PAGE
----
The Physics major at Cornell is a flexible and intellectually stimulating program designed to accommodate the needs of students with a wide spectrum of backgrounds, interests and career goals. The analytical and problem solving skills developed in the course of earning a physics degree have enabled past graduates from Cornell's Physics Department to excel in careers such as academic/industrial research, engineering, medicine, teaching, business, science policy, and law. The major consists of core courses spanning the field of physics, plus an area of concentration. A student interested in medicine might consider a Physics degree with a concentration in biology, or a student interested in energy policy might explore a Physics degree with a concentration in government. Students intending to attend physics graduate school would typically concentrate in physics. Physics majors interested in K-12 education can obtain teaching certification by concentrating in education and then completing a one-year masters of arts in teaching (M.A.T.) degree. Roughly half of our graduates immediately enter the workforce, while the other half seek higher degrees -- completing 1 year Masters of Engineering programs, multi- year science/engineering PhD programs, or attending medical, law, or business schools. All Physics majors have the opportunity to participate in the department's extensive research, teaching and outreach programs.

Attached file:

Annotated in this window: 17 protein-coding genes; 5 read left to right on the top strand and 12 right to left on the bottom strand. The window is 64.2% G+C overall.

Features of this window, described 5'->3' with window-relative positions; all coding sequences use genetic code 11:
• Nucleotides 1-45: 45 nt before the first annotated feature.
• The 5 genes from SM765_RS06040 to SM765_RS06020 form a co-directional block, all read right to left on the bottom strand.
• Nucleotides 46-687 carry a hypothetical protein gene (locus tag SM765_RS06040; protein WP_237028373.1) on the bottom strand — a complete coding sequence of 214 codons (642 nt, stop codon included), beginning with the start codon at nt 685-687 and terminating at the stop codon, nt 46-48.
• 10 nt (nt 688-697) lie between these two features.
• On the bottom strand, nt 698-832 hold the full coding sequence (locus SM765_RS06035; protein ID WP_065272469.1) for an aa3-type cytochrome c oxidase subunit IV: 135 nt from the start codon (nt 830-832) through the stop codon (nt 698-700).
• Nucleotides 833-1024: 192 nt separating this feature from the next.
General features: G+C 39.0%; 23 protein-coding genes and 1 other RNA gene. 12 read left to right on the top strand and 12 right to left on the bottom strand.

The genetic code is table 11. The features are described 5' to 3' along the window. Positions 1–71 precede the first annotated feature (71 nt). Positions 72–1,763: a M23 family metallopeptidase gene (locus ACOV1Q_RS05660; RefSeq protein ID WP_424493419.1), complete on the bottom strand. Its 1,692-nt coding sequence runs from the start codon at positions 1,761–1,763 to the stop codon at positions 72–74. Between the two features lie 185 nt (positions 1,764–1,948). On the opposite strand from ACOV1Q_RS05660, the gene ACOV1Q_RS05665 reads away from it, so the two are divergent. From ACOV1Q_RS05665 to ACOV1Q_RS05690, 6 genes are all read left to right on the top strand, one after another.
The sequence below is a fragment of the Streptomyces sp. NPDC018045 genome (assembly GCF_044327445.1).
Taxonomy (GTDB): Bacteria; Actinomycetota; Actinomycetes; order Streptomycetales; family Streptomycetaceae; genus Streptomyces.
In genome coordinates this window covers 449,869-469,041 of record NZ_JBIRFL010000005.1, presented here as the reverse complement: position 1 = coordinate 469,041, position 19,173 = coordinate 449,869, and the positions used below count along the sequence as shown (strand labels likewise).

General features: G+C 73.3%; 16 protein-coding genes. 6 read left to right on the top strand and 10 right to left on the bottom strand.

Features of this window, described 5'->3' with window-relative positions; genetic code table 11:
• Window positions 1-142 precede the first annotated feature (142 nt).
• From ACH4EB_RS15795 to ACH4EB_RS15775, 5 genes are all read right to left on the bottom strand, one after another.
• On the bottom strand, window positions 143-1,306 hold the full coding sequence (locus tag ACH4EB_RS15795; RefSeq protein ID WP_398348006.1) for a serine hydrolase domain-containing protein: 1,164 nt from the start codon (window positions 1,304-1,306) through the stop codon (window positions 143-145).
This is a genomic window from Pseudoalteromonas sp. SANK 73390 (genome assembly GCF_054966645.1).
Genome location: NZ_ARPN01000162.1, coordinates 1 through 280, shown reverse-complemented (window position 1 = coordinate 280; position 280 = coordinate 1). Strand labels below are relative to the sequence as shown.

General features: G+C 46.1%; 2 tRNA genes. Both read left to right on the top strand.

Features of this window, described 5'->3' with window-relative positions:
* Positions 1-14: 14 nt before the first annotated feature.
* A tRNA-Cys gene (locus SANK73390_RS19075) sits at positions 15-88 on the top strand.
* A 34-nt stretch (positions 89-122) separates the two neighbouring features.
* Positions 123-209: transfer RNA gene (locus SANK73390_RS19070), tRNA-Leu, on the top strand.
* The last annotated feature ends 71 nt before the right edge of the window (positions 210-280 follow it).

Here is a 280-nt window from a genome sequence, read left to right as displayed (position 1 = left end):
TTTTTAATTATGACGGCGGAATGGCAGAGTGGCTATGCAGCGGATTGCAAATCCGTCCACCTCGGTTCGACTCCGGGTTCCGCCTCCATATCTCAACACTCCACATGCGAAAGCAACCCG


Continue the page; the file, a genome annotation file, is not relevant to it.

- Physics of Musical Sound
- Introduction to Special Relativity
- Thermodynamics and Statistical Physics
- Geometric Concepts in Physics
- Quantum Information Processing
Students went on to...
- Study physics at the Massachusetts Institute of Technology
- Become a financial analyst at Ernst & Young
- Become an associate engineer at the Jet Propulsion Laboratory